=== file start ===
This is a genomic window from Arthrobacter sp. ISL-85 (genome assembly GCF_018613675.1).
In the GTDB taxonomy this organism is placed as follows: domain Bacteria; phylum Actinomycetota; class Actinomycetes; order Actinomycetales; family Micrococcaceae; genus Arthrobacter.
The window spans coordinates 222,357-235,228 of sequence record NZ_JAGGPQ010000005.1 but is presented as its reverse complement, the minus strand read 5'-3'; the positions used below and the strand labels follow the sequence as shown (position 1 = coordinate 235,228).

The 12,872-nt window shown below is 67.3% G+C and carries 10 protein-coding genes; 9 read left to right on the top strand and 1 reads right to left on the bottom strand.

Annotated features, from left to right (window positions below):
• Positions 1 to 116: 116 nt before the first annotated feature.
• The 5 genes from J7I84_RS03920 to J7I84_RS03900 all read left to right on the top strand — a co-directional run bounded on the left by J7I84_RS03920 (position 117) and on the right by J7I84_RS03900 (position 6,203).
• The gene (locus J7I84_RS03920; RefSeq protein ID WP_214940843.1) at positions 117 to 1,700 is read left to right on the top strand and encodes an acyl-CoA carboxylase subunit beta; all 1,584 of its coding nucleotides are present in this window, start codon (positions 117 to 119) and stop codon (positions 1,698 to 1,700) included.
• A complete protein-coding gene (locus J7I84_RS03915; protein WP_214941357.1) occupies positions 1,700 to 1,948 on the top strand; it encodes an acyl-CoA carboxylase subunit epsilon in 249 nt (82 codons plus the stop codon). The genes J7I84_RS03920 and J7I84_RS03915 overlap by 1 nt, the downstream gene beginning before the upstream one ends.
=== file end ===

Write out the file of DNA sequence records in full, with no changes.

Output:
This is a genomic window from Arthrobacter sp. ISL-85 (genome assembly GCF_018613675.1).
In the GTDB taxonomy this organism is placed as follows: domain Bacteria; phylum Actinomycetota; class Actinomycetes; order Actinomycetales; family Micrococcaceae; genus Arthrobacter.
The window spans coordinates 222,357-235,228 of sequence record NZ_JAGGPQ010000005.1 but is presented as its reverse complement, the minus strand read 5'-3'; the positions used below and the strand labels follow the sequence as shown (position 1 = coordinate 235,228).

The 12,872-nt window shown below is 67.3% G+C and carries 10 protein-coding genes; 9 read left to right on the top strand and 1 reads right to left on the bottom strand.

Annotated features, from left to right (window positions below):
• Positions 1 to 116: 116 nt before the first annotated feature.
• The 5 genes from J7I84_RS03920 to J7I84_RS03900 all read left to right on the top strand — a co-directional run bounded on the left by J7I84_RS03920 (position 117) and on the right by J7I84_RS03900 (position 6,203).
• The gene (locus J7I84_RS03920; RefSeq protein ID WP_214940843.1) at positions 117 to 1,700 is read left to right on the top strand and encodes an acyl-CoA carboxylase subunit beta; all 1,584 of its coding nucleotides are present in this window, start codon (positions 117 to 119) and stop codon (positions 1,698 to 1,700) included.
• A complete protein-coding gene (locus J7I84_RS03915; protein WP_214941357.1) occupies positions 1,700 to 1,948 on the top strand; it encodes an acyl-CoA carboxylase subunit epsilon in 249 nt (82 codons plus the stop codon). The genes J7I84_RS03920 and J7I84_RS03915 overlap by 1 nt, the downstream gene beginning before the upstream one ends.